BIG BIG TRAIN – Wassail (2015)
Since its foundation in 1990, BIG BIG TRAIN has become one of the finest UK progressive acts releasing great pieces of art. We were already delighted on this blog by their last CD English Electric featured here some time ago, and now the band returns with the delicious EP “Wassail“.
Produced by Rob Aubery of IQ fame and featuring new members violinist Rachel Hall and Beardfish’s guitarist Rikard Sjöblom, “Wassail” finds Big Big Train sounding better than ever.
Big Big Train are unique as they blend melodies like no other, plus the prog rock staple of superb musicianship. Much more than that though is the band’s skill at penning songs that span traditional prog, classic rock, Neo prog and even bits of fusion and melodic rock.
The EP starts with the title track, a song based on the traditional West Country ritual of making noise to wake the cider apples. In many ways Big Big Train are musical historians, preserving and retelling folklore or past events in their songs. When David Longdon’s eminently recognisable vocal kicks in it does so with that polished timbre that we have come to associate with this excellent singer. The guitar, bass and drums are polished and immediately resonate with you.
All the harmonies intertwine with Rachel’s charismatic violin and the mould is set for another exquisitely melodic and anthemic offering from this most iconically English of bands.
“Lost Rivers Of London” again molds fact into song and is one of their tunes that utilizes the band’s harmony vocals to such great effect. The vocals are perfectly balanced, lilting and lulling, mesmerising you with their velvety smoothness, the harmonies quite bewitching in their brilliance.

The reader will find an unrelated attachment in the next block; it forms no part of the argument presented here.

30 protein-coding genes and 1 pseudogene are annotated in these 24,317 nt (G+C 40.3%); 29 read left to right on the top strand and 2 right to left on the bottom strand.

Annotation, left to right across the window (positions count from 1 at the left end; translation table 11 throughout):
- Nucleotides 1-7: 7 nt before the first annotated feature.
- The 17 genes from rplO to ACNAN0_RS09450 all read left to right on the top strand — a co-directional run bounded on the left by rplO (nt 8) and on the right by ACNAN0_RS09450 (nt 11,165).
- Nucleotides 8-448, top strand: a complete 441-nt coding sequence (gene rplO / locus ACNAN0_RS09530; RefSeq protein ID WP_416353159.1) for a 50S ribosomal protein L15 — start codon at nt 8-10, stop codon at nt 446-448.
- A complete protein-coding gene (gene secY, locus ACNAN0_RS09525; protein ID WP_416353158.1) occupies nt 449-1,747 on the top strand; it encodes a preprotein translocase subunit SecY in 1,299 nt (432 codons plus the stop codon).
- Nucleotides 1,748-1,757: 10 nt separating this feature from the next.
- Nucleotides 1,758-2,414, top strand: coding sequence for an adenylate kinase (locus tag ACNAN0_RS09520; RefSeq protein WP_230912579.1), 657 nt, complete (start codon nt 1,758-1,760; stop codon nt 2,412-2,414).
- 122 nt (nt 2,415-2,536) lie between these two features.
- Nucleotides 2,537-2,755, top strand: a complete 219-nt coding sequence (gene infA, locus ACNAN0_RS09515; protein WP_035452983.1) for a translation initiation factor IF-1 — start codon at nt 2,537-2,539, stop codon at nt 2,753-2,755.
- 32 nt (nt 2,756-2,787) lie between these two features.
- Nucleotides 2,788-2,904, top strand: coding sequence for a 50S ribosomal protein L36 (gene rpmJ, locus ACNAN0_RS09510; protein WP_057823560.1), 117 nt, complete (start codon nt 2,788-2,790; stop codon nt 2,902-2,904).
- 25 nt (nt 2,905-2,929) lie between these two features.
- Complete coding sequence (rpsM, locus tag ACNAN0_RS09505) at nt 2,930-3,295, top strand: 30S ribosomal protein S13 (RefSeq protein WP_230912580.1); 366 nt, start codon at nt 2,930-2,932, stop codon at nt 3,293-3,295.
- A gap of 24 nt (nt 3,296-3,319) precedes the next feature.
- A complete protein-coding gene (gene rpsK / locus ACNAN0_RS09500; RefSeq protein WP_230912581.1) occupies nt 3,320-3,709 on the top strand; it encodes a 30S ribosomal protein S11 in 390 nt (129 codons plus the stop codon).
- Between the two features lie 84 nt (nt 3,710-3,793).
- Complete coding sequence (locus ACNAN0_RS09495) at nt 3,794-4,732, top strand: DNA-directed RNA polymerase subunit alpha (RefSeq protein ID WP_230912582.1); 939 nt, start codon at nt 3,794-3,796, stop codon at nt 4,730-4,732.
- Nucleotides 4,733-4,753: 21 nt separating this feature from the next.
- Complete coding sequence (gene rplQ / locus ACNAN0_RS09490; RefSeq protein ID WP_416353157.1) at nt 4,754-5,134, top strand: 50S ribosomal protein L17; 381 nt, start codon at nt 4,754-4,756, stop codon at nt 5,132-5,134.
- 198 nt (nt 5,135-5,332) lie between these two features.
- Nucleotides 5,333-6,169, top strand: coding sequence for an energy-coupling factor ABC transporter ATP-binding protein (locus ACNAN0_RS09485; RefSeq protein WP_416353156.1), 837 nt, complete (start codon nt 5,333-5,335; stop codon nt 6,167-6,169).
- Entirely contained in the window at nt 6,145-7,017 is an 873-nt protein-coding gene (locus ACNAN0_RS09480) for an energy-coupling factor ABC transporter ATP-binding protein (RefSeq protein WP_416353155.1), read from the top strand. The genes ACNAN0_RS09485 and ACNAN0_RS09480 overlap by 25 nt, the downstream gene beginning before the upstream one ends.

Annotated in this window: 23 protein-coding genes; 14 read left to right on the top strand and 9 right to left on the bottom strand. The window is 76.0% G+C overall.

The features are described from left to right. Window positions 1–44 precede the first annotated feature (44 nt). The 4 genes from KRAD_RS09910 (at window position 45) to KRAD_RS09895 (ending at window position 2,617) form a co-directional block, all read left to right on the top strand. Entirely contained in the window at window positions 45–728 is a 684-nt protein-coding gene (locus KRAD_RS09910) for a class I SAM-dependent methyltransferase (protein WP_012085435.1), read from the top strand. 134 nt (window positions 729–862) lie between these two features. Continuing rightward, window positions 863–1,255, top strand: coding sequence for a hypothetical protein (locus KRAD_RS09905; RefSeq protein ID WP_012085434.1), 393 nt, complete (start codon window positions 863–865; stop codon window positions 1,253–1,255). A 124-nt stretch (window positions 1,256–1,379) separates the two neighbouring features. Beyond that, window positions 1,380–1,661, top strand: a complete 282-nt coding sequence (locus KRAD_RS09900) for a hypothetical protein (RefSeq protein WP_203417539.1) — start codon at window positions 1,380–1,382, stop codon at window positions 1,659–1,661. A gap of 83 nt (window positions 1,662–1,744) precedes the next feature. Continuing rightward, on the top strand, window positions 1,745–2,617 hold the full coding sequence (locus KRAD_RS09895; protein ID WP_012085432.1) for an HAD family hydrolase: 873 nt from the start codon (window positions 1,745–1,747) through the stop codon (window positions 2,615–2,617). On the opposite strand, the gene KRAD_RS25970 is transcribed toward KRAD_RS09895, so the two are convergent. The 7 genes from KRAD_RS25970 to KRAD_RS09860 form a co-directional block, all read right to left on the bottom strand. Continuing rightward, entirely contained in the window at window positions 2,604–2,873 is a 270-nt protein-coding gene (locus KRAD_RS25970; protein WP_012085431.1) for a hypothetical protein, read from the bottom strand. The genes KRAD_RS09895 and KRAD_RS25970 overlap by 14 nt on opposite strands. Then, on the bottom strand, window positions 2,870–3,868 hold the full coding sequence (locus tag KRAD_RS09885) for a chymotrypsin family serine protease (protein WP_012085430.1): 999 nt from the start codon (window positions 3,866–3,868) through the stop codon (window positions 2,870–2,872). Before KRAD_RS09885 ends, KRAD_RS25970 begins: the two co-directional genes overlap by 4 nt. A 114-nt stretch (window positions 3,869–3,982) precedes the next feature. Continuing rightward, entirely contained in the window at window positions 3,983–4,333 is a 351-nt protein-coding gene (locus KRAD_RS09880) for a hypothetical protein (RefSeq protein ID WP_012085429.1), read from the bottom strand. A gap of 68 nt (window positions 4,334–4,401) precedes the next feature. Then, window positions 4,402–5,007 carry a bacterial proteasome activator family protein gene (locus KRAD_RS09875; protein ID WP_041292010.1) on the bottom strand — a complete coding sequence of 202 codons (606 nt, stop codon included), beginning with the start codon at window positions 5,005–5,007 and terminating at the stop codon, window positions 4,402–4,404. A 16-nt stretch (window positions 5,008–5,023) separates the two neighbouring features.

Just when you think the musical inventiveness has run its course, this talented band throw in another curve ball with some intricate guitar work and a jaunty flute note. I love the wah-wah pedal style of the guitar and the evocative keyboards. This is one of their strongest songs to date, a heady mix of melody, vocals and top guitar passages.
“Mudlarks” were 19th century scavengers who eked a living from the sale of anything they could find in the mud of the River Thames at low tide. Modern-day mudlarks search the foreshores of the lost rivers that flow into the Thames, hoping to find traces of London’s history.
The song begins with a delicate piano and elegant keyboard, neatly joined by an articulate violin, the sound is very reminiscent of classic 70’s progressive rock with a modern touch as you catch little fillips of the flute dancing around in the background.
To finish the EP we are treated to a live version of “Master James of St. George”, first released in 2009 on the band’s 6th studio album The Underfall Yard. It’s a lovely piece of music that grows and grows from fairly humble beginnings before it takes over your whole being. This was recorded last year in the Real World studios sans audience and is set to be released on a upcoming DVD/Bluray recorded at this live session.
Simply put, Big Big Train is one of the finest progressive music bands around today.
On “Wassail” Big Big Train have just enhanced their reputation as purveyors of unique and sublime progressive rock which is founded on the elemental history of UK. A history that is fundamental to the everlasting allure of this captivating group of musicians.
This is the kind of music that Yes, Asia and Marillion do not dare to create nowadays (or lacking inspiration are not capable of).
01 – Wassail
02 – Lost Rivers of London
03 – Mudlarks
04 – Master James of St George (Live At Real World)
David Longdon – vocals, flute, mandolin, organ, glockenspiel
Andy Poole – bass, keyboards
Greg Spawton – guitar, keyboards, bass
Dave Gregory – electric guitar
Danny Manners – double bass
Rachel Hall – violin
Rikard Sjöblom – guitar
Nick D’Virgilio – drums
BUY IT !